Nov 9, 2011

Optimizing a high traffic and image heavy WordPress site


With over 1.4 million visitors (and 3.2 million page views each month), chinaSMACK aims to give Western netizens an often neglected and overlooked view of modern Chinese society by translating Chinese-language internet articles, posts and content into English.  Despite having only a handful of contributors all working part-time, chinaSMACK has garnered mentions from major mainstream media including the New York Times, China Daily, Washington Post, Economist, New Yorker, BBC and CNN – just to name a few.

A few months ago, chinaSMACK came to Voxel looking for a backend infrastructure upgrade so they could keep up with their growing traffic.  Find below a Q&A with Thomas, chinaSMACK’s Sys Admin, on what he’s done with chinaSMACK’s WordPress site to keep it up and running at peak performance – without significant resource drain.

1) Can you describe the original hosting setup and why you were looking for a new provider?
We used to be hosted at a tiny VPS provider.  They didn’t cap our bandwidth, which was great.  They also couldn’t keep their SAN working, which was less great.
2) And what does your hosting setup look like now?
We’re running the site on a single VoxCLOUD VPS and all our static hosting [images, CSS, etc.] has been off-loaded onto VoxCAST CDN, Voxel’s Content Delivery Network.

Our backups are handled by Voxel’s built-in backup agent which continuously backups our MySQL database, something we can’t afford to lose.

On top of that, an open source monitoring package called Munin handles our performance metrics on the VPS,   generating pretty graphs and ensuring that we know if our tweaks are actually improving things!

3) Can you share some of the pretty graphs you’re using to give us a snapshot of what you’re monitoring?

Optimizing a High Traffic and Image Heavy WordPress Site

Optimizing a High Traffic and Image Heavy WordPress Site

4) So what have you done to make WordPress scale so efficiently?
The only way to scale WordPress efficiently is not to scale WordPress 🙂

Almost all our page views are cached so WordPress never has to worry about processing them.  We run a pool of PHP workers using PHP-FPM.  Our webserver, nginx, sits in front of that pool and has its own built-in page cache.

Rather than cache each page for a few minutes at a time, we use a WordPress module to invalidate the cached pages when they change.  This keeps the WordPress processing to a minimum.
5) Can you dig a little deeper into your caching set-up?
Sure.  We’re using a custom build of nginx that includes a page cache invalidating module.

Every content page is cached for up to 36 hours or until an action [a comment or an amendment] invalidates it.  Nginx Manager pushes all invalidations into nginx from WordPress.

I’ve experimented with more “sophisticated” mid-tier caching tools using the APC object cache, but I found that they sucked up a lot of memory with only a minuscule performance gain.  The cache invalidation wasn’t always reliable either.

I found that relying on a decent sized MySQL query cache (which is essential for running WordPress anyway) was just as fast and much more reliable.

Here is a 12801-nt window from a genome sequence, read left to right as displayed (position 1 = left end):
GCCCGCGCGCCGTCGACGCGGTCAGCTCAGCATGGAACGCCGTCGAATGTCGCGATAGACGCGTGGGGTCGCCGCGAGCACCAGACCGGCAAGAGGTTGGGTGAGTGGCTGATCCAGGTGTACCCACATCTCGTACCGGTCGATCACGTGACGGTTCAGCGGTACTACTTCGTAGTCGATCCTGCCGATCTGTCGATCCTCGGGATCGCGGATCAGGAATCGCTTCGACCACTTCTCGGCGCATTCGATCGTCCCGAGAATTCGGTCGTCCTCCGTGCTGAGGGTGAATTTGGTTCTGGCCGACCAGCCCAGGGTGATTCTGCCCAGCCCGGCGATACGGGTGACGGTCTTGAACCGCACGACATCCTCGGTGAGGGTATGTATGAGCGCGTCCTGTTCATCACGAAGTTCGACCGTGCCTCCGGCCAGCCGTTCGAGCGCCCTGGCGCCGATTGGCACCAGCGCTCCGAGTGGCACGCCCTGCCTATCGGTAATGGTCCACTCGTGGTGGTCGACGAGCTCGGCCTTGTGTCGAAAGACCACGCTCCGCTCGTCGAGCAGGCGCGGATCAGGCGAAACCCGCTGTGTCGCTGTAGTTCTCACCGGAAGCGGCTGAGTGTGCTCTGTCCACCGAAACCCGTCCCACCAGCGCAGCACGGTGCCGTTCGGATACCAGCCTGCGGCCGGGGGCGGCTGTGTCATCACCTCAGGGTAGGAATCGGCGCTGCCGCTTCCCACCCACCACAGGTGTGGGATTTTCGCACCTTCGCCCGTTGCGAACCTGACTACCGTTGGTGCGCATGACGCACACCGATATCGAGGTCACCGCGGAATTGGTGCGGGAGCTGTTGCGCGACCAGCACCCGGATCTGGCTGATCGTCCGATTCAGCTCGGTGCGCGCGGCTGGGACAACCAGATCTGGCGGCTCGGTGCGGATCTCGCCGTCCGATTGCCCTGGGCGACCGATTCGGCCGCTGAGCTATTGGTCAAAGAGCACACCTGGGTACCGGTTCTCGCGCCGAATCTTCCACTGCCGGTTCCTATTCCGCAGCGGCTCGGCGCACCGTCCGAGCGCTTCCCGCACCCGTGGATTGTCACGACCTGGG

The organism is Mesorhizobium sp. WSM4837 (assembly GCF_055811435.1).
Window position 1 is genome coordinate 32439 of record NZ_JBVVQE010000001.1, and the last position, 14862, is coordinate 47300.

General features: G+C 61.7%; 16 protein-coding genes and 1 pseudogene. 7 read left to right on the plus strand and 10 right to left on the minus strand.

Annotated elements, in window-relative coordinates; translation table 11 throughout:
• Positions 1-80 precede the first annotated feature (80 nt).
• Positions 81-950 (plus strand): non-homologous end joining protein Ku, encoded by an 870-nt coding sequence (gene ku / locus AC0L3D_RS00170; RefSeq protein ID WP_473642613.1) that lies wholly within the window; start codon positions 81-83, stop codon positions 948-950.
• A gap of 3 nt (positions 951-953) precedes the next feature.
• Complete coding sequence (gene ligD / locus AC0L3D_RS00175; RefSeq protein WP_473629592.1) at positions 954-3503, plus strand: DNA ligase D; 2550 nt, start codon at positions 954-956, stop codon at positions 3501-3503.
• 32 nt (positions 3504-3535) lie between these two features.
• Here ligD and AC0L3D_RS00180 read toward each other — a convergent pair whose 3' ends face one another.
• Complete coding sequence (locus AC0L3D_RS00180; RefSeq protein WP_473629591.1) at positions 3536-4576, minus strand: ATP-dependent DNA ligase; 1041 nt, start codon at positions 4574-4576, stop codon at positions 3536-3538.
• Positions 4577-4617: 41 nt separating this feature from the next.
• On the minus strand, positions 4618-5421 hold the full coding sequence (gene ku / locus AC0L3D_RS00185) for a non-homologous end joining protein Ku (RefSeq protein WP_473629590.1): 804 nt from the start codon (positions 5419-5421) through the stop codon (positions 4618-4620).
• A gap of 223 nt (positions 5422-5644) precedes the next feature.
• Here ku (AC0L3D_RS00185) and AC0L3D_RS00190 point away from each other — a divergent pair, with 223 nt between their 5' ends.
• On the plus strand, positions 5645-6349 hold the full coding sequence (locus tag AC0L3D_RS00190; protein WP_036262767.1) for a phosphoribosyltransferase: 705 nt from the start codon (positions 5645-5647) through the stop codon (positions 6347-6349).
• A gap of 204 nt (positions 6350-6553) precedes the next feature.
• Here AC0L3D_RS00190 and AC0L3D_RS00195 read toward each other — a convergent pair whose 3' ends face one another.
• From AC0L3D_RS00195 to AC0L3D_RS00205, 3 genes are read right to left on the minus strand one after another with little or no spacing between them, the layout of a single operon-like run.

If we were a forum site or a Facebook game, page caching probably wouldn’t be enough but it works for what we are.  As with everything in tech, Y.M.M.V, K.I.S.S. (Your Mileage May Vary, Keep it Simple Stupid) 🙂
6) What other optimizations and tuning have you done to the chinaSMACK website?
Besides investing heavily in server-side page caching, most of our efforts after the initial push have been focused on the client-side.  Removing JavaScript libraries and minifying CSS has had a big impact on load times and bandwidth requirements.

Most of the future changes will also focus on the client-side.  However, since a lot of our readers have high network latency, we’re also considering tuning our TCP/IP settings.
7)  What WordPress plugins are you using?
We use a lot of plugins for everything from image handling to spam filtering.  Other areas we depend on plugins for include: spam filtering, web optimization, comment and content management, redirection, mobile, mail and syndication.

8) How are you using the VoxCAST CDN to handle traffic from a world-wide audience?
We found VoxCAST CDN to be incredibly easy to set up using the CDN Rewrites module, so currently all of our static content [CSS, JavaScript & images] is hosted on VoxCAST.

Since we have a global readership, utilizing a content delivery network is very important to us.  It means that 90%+ of each page load is handled by a server on the same landmass as the reader – which really reduces load times.  Anyone who’s browsed a Japanese website from Europe knows how big a difference this can makes!

Nginx can serve tens of thousands of cached page hits per second.  With VoxCAST CDN (whose capacity is essentially infinite) hosting all our content except the HTML, the chinaSMACK website can easily handle being featured on CNN or the BBC (and the huge spike of traffic that would entail).  That wasn’t a possibility before.

9) What is the greatest change you’ve seen since signing up with Voxel?
The most important change we’ve seen is reliability.  Voxel simply hasn’t gone down.  Our old provider was a constant worry, but now I don’t even think about downtime.  Everything just works.

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